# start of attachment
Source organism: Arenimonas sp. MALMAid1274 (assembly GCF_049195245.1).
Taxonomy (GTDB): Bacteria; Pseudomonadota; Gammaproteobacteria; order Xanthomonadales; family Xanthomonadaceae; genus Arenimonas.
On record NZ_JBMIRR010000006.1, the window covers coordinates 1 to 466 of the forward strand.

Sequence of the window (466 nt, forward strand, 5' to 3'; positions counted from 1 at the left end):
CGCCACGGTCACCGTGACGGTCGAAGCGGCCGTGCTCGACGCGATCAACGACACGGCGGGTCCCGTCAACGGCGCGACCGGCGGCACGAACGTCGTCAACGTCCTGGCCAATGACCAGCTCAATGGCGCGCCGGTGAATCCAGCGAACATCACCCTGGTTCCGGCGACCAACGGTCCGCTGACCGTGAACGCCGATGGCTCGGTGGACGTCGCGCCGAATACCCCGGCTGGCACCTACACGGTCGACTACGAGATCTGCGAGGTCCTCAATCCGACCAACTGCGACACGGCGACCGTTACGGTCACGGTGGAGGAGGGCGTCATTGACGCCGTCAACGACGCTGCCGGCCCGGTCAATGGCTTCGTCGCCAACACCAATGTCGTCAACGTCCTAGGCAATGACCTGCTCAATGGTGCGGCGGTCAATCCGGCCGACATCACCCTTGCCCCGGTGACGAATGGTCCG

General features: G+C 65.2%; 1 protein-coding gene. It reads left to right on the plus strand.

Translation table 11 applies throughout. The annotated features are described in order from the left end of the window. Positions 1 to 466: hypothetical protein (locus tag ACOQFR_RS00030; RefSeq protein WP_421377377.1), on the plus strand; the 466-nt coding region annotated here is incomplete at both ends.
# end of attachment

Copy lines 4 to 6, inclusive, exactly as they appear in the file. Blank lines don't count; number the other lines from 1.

Sequence of the window (466 nt, forward strand, 5' to 3'; positions counted from 1 at the left end):
CGCCACGGTCACCGTGACGGTCGAAGCGGCCGTGCTCGACGCGATCAACGACACGGCGGGTCCCGTCAACGGCGCGACCGGCGGCACGAACGTCGTCAACGTCCTGGCCAATGACCAGCTCAATGGCGCGCCGGTGAATCCAGCGAACATCACCCTGGTTCCGGCGACCAACGGTCCGCTGACCGTGAACGCCGATGGCTCGGTGGACGTCGCGCCGAATACCCCGGCTGGCACCTACACGGTCGACTACGAGATCTGCGAGGTCCTCAATCCGACCAACTGCGACACGGCGACCGTTACGGTCACGGTGGAGGAGGGCGTCATTGACGCCGTCAACGACGCTGCCGGCCCGGTCAATGGCTTCGTCGCCAACACCAATGTCGTCAACGTCCTAGGCAATGACCTGCTCAATGGTGCGGCGGTCAATCCGGCCGACATCACCCTTGCCCCGGTGACGAATGGTCCG

General features: G+C 65.2%; 1 protein-coding gene. It reads left to right on the plus strand.